The headlines include “Uber leadership shake-up,” “Uber executive reshuffling,” “Uber Operating, Marketing Chiefs Leaving in Leadership Shake-Up.” While this may be the result of some bad behavior and poor results, may have been Uber CEO Dara Khosrowshahi’s plan to survive his own change.
Khosrowshahi stepped into an organization in desperate need of deep-rooted cultural change. He quickly brought in Harvard Business School Professor Frances Frei and her model of clarity – communication – consistency. She worked to get everyone on the same page (clarity,) corral external and internal communication, and drive consistency by rooting out cultural breaks.
Culture change takes time. Tru Value’s Lyle Heidemann’s cultural change took five years. Frei’s consistency has to run from the CEO through front-line employees. So, change agents need consistency over time. This is why it’s important for a CEO like Khosrowshahi to survive the initial changes.
Early in his tenure, Khosrowshahi fired more than 20 employees who had been involved in Uber’s embarrassing public scandals. He brought in Barney Harford as Chief Operating Officer and later Rebecca Messina as Chief Marketing Officer. These two had important roles in getting the company’s operations and marketing ready for an IPO while Khosrowshahi focused more on external stakeholders.
Harford is said to have had a “brusque management style.” While he survived an internal review of what some considered to be “racially insensitive remarks,” he was a “divisive figure.”
Now Khosrowshahi is taking control of the company’s core business and promoting two long-term Uber employees to help him do so.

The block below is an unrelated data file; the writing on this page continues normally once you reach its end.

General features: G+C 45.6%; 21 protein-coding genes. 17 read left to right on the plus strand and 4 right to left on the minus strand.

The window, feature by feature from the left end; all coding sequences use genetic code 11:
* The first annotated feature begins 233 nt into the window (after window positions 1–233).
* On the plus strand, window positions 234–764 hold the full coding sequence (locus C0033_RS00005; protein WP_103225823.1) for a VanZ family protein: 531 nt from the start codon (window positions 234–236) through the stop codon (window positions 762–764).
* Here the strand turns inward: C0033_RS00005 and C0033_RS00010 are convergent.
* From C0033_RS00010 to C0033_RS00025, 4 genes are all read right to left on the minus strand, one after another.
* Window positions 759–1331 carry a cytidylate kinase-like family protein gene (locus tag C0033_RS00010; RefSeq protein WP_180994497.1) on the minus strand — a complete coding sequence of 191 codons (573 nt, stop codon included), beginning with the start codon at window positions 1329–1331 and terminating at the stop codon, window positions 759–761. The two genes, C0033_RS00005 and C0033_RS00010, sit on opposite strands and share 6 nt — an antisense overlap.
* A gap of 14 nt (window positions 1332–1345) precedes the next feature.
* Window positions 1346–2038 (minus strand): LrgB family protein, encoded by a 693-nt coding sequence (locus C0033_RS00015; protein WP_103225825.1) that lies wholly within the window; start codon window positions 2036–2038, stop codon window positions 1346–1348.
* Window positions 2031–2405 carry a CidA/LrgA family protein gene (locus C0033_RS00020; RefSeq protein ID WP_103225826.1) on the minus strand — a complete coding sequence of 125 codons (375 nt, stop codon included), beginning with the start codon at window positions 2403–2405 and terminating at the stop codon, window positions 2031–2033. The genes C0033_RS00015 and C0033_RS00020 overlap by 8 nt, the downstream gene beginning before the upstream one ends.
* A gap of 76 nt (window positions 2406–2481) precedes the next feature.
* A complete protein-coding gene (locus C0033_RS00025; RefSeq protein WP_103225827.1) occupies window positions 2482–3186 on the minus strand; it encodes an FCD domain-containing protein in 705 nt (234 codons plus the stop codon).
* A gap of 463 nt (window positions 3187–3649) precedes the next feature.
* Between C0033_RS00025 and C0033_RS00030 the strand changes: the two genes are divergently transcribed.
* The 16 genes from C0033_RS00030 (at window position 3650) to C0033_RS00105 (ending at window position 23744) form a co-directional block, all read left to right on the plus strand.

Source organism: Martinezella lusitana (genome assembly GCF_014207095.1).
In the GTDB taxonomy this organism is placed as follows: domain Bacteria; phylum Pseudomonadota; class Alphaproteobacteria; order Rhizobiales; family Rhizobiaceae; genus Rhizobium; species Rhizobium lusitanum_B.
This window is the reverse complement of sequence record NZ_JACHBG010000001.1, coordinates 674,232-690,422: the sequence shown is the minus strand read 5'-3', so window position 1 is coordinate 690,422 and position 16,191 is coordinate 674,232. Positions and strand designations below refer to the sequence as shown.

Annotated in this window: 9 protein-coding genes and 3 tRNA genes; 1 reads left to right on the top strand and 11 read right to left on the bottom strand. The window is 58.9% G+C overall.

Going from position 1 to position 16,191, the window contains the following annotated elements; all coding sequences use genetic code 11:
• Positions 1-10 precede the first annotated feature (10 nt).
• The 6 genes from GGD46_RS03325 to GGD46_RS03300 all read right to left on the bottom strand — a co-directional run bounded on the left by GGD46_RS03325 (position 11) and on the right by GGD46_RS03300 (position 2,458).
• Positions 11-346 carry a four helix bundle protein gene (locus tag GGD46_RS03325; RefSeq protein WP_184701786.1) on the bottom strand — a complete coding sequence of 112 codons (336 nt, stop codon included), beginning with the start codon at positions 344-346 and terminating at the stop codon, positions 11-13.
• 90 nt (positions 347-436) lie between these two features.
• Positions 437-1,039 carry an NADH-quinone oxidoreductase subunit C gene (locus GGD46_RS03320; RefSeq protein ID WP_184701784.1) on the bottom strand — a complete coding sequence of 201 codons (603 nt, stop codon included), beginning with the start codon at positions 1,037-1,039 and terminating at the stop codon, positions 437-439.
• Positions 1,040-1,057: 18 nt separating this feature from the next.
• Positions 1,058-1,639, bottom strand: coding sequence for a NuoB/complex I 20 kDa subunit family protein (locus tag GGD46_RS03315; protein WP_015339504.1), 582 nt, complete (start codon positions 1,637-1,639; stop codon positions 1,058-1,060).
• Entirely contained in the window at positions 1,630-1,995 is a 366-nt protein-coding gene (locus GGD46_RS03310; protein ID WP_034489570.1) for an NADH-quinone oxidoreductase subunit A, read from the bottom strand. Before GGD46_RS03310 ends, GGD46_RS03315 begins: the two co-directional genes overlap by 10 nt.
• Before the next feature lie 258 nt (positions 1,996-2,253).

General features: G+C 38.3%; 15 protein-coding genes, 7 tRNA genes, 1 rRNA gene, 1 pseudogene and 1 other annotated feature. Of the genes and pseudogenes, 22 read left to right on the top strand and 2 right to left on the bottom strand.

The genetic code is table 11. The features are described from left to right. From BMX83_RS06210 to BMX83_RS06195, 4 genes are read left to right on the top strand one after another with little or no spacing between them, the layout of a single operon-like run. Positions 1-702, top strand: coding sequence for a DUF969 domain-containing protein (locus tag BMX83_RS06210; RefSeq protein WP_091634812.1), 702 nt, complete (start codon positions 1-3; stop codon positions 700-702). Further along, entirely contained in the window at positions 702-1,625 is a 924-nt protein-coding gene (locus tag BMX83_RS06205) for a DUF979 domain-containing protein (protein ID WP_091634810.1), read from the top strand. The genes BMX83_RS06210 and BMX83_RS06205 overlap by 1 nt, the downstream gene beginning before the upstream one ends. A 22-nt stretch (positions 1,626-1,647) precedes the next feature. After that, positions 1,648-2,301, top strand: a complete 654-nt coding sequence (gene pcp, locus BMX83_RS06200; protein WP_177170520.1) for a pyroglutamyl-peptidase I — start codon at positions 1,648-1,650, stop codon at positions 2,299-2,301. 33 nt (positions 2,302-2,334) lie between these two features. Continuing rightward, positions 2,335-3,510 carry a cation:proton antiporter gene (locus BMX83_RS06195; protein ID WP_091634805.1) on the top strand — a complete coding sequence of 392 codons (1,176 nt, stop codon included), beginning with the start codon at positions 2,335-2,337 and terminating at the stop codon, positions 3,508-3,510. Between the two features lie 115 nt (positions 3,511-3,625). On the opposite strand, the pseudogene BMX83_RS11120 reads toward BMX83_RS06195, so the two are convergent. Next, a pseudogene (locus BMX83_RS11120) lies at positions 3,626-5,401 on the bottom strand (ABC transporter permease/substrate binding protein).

Surviving your own change
We’re told that “Culture eats strategy for breakfast.” Seth Godin’s cultural short hand is “People like us do things like this.” He notes that people are driven to become members in good standing of the tribe. People that don’t do things the way the tribe does them get rejected by the tribe.
By definition, change agents are going to do things differently than how they are currently done. The tribe is going to reject them. It’s unavoidable.
This leaves change agents with three viable approaches:
Sacrifice yourself. Accept the inevitable. Lead the change. Then get out of Dodge before the natives lynch you.
Fire everyone. If “People like us do things like this,” replace all the people with new people who are like you and will do things your way.
Set someone else up to fail. Let someone else lead the change, knowing that the natives are going to turn on them eventually.
Some people thrive on being change agents. They come in, turn things around and set up their successors for longer-term success. If you’re doing that, think in terms of a short-term assignment. Build the relationships you need, set the imperative, team and operating cadence to implement the changes. Then, as your parting gift to the organization, make sure you prepare someone else to lead the organization going forward.
The obvious question here is how to define “everyone.” This is like cutting out a cancer. You have to get all the bad cells. Sometimes it’s just the leadership team. Sometimes it’s all senior management. Sometimes it’s everyone in the organization. The risk of course is in killing the patient while your killing the cancer.
My partner Rob Gregory who was a farmer used to say two things:
“Never name an animal you’re going to eat.”
“Never fire anyone until you know who’s going to do their job.”
Putting the two together suggests you take the time you need to evaluate your team, making sure not to make any promises you’re not prepared to keep. Then put the new team in place. Then fire everyone.
Set someone else up to fail
This is what Khosrowshahi did. He brought Harford in to lead the change and get them through the IPO before publicly hanging him. The change agent role could be an outside consultant, a VP of change management or the like. Anyone will do – so long as they’re not you.